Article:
In this case, the clinical picture of heart failure was preponderant, characterized by need for diuretics and findings of complementary exams.
The echocardiogram performed by an experienced professional was fundamental to identify one of the pulmonary veins connecting anomalously to the brachiocephalic vein and not to the left atrium, which was confirmed by angiography (Figure 3). Computed tomography angiography is the gold standard for the diagnosis of PAPVC and can also evaluate postoperative complications, as demonstrated by Croti et al.
The patient presented with a small ventricular septal defect and should have little hemodynamic repercussion, but due to the presence of the anomalous left superior pulmonary vein connection, a greater right-side overload and increased pulmonary flow were observed, and early surgical treatment was indicated.
The operation was performed through a median sternotomy with partial thymus resection (left). Heparinization with 4 mg/kg and careful cannulation of the aorta and bicaval were performed as routine. Hypothermia at 28º Celsius with 123 minutes of cardiopulmonary bypass and 89 minutes of cross-clamping time.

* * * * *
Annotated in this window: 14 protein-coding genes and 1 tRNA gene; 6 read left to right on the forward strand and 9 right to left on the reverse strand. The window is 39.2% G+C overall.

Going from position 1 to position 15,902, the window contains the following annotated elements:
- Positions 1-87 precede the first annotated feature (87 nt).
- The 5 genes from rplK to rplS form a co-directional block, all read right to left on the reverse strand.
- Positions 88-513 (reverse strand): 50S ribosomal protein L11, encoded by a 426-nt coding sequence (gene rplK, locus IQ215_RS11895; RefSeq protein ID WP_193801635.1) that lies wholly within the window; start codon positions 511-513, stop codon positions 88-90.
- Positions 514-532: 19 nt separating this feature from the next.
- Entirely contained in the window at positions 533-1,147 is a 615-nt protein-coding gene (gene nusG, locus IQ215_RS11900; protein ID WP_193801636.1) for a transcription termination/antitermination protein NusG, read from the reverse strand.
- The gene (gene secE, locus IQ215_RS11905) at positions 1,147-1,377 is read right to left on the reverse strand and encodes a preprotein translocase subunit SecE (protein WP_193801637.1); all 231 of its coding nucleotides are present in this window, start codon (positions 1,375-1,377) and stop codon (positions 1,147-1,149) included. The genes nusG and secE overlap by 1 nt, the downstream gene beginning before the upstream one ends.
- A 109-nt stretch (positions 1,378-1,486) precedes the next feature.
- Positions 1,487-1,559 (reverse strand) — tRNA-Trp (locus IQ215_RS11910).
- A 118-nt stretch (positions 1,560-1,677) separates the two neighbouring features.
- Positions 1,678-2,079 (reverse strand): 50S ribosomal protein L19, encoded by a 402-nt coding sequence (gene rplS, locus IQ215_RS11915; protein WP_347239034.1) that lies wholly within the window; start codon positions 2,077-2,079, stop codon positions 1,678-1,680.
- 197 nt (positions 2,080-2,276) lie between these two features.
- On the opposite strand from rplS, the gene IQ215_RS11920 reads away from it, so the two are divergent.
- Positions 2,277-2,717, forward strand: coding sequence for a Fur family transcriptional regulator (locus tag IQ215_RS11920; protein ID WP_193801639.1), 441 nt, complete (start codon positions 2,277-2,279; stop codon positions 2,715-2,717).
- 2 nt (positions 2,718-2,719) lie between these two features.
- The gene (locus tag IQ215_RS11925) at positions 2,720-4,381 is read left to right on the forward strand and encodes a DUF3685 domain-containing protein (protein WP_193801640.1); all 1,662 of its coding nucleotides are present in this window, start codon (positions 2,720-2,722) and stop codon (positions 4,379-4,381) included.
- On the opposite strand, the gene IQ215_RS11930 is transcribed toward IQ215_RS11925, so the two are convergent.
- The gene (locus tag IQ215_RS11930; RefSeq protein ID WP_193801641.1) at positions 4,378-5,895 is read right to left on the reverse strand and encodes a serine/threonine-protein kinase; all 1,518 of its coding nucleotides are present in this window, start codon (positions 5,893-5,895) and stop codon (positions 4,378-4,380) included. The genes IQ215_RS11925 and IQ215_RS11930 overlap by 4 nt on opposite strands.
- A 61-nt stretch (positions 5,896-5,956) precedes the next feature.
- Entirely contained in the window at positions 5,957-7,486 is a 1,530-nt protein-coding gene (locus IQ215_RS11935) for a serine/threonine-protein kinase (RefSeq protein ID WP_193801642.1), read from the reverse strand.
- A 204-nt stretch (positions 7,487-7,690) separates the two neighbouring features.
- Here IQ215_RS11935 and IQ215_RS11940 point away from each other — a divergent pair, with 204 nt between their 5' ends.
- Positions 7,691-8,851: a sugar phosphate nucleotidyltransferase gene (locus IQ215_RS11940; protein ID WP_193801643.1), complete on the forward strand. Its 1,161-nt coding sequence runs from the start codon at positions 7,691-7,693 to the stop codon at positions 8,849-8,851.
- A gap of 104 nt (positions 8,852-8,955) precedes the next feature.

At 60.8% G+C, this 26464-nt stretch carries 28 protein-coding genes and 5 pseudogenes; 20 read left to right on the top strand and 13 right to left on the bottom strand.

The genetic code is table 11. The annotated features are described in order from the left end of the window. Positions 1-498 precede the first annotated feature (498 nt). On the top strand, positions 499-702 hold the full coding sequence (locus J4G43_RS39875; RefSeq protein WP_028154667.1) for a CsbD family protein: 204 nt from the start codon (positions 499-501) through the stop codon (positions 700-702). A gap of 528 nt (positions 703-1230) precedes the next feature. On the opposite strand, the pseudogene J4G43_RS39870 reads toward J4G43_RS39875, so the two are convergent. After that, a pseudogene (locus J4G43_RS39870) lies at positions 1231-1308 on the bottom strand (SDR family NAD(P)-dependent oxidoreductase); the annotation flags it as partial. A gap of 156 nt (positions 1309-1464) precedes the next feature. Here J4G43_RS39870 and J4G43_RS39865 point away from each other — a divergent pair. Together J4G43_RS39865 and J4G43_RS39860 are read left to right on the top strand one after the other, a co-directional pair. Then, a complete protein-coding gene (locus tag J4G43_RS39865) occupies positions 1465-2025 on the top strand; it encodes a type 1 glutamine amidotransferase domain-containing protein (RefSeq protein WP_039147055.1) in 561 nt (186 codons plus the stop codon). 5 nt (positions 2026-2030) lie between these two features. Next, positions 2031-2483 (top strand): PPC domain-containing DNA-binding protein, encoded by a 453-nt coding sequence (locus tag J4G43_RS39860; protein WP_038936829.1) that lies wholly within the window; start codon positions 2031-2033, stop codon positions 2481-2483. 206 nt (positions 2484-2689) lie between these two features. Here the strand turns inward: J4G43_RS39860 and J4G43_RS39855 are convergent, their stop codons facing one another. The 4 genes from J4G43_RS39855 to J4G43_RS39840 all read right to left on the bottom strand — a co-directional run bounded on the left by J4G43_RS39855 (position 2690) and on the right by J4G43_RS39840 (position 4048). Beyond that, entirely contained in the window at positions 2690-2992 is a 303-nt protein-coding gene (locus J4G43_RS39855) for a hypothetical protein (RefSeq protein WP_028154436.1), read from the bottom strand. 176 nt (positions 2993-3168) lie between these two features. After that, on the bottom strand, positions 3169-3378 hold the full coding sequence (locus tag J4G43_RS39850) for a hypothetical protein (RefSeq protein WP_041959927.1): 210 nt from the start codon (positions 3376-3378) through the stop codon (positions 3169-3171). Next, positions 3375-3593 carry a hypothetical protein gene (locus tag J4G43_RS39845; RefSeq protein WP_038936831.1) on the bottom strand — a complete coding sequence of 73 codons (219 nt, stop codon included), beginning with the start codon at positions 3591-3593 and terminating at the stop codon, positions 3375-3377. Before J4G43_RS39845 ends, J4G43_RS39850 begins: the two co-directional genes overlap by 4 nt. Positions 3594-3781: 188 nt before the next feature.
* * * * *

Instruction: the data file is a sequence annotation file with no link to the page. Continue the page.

Dissection of left superior pulmonary vein with drainage in the brachiocephalic vein. During dissection, a small intercostal systemic vein was found draining into the pulmonary vein, as shown in angiography (Figure 3B). Ligature and excision of the intercostal vein was performed. Opening on the anterior wall of the pulmonary vein and left atrial appendage and continuous suture with polydioxanone 7-0 between structures (Figure 4).
A common atrioventricular valve with two orifices and a cleft in left AV valve were found. Ventricular septal defect was single-sutured with pledgets, and the cleft in the left AV valve was closed using 6-0 polypropylene sutures. For the atrial septal defect correction, a bovine pericardium patch was used as usual. The patient had no postoperative complications, remaining 10 days hospitalized, including 6 days in a pediatric cardiac care unit and 4 days in the pediatric ward.
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Authors’ roles & responsibilities
ANM Substantial contributions to the conception or design of the work; or the acquisition, analysis, or interpretation of data for the work; drafting the work or revising it critically for important intellectual content; final approval of the version to be published
GGB Substantial contributions to the conception or design of the work; or the acquisition, analysis, or interpretation of data for the work; final approval of the version to be published
MRRC Substantial contributions to the conception or design of the work; or the acquisition, analysis, or interpretation of data for the work; final approval of the version to be published
CHM Final approval of the version to be published
UAC Drafting the work or revising it critically for important intellectual content; final approval of the version to be published
Article receive on Monday, April 22, 2019
Article accepted on Thursday, May 23, 2019